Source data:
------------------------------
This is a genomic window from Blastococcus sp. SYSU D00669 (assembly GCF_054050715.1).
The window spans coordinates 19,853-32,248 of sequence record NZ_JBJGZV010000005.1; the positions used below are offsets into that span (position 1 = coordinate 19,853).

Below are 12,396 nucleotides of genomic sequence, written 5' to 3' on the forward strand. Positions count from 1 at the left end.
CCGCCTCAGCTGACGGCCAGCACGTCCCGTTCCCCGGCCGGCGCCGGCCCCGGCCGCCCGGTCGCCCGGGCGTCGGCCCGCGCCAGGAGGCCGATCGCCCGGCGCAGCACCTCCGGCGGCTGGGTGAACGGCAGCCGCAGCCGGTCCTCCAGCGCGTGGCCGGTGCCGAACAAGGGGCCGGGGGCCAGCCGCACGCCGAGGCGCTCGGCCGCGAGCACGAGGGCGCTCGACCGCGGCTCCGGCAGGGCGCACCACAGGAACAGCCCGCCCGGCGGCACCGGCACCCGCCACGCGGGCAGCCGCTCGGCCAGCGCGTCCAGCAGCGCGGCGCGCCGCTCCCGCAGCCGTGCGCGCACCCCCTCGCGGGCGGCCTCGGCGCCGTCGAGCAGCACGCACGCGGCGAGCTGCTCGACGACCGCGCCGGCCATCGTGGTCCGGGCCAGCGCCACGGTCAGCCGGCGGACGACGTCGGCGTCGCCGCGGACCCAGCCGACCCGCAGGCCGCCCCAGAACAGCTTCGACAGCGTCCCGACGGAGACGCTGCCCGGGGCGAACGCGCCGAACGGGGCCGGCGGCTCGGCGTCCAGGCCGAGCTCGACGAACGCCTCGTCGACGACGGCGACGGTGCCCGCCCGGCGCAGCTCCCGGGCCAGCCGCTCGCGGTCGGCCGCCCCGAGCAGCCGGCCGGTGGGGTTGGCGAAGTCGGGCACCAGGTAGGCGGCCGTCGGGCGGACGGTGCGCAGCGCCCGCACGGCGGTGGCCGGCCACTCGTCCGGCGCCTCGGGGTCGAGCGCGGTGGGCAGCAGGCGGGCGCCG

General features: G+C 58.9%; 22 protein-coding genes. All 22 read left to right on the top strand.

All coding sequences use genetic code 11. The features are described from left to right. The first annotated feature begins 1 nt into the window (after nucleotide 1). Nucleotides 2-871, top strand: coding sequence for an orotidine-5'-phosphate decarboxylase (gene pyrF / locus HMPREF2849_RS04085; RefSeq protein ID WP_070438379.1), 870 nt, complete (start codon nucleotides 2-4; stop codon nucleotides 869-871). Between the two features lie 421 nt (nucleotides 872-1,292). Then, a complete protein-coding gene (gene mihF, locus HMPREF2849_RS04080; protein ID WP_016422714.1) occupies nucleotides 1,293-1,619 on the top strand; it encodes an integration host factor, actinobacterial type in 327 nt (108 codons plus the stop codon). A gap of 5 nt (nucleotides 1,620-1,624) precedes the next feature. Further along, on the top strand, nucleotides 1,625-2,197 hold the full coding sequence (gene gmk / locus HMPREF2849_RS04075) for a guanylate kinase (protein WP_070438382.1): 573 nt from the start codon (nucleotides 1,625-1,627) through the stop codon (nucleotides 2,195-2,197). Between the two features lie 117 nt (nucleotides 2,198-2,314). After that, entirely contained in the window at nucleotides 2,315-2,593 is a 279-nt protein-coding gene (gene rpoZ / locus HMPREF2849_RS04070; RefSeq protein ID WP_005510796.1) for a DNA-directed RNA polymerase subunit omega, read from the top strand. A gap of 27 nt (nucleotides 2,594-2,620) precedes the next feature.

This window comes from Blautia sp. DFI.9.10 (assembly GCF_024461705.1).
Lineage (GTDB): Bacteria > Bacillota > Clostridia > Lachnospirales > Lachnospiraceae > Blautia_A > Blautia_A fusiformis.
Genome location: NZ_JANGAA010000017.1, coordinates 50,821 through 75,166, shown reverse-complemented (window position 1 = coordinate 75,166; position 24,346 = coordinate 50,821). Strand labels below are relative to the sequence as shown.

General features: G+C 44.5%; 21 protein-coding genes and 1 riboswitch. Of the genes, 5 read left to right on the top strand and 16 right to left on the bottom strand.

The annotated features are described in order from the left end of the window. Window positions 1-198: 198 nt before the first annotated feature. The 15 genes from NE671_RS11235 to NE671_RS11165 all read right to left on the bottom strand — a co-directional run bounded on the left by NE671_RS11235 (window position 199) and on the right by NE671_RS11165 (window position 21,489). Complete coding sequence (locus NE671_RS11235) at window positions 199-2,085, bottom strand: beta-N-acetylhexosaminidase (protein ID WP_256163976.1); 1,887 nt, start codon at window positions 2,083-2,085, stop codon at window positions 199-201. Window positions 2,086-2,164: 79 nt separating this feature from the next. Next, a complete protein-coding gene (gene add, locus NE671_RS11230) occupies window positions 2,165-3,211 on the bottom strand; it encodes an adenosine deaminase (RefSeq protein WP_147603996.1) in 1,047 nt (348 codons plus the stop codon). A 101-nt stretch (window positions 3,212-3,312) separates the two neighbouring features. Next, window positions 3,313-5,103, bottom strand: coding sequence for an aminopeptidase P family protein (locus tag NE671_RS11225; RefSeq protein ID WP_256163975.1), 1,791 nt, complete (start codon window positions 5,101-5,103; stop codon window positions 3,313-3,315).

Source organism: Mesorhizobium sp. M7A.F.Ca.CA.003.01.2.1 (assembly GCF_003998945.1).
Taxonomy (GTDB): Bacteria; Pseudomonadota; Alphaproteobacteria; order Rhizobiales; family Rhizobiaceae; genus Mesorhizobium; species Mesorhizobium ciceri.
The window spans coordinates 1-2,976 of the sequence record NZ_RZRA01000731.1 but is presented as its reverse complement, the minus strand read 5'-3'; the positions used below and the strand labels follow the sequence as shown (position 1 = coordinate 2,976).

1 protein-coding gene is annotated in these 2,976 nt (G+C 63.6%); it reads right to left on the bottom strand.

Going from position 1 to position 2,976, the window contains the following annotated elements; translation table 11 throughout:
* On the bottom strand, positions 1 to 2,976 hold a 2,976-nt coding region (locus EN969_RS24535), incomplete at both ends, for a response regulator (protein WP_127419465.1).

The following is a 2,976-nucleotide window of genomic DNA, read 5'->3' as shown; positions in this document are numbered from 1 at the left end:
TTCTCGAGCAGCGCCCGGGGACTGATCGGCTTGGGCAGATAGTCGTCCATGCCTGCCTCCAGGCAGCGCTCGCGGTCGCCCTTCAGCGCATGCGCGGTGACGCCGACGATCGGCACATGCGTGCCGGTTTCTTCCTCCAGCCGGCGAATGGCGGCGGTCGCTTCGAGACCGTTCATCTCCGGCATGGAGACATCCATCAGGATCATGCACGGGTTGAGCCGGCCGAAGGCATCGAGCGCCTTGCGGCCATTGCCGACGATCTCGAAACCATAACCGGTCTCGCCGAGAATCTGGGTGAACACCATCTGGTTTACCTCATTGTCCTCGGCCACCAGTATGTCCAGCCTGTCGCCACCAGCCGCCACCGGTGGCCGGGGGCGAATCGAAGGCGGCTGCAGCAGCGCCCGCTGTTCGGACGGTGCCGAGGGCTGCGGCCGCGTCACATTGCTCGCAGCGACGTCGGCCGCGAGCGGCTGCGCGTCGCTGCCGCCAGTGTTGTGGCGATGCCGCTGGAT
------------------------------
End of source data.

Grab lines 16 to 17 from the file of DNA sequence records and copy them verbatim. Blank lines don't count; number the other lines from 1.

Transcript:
Going from position 1 to position 2,976, the window contains the following annotated elements; translation table 11 throughout:
* On the bottom strand, positions 1 to 2,976 hold a 2,976-nt coding region (locus EN969_RS24535), incomplete at both ends, for a response regulator (protein WP_127419465.1).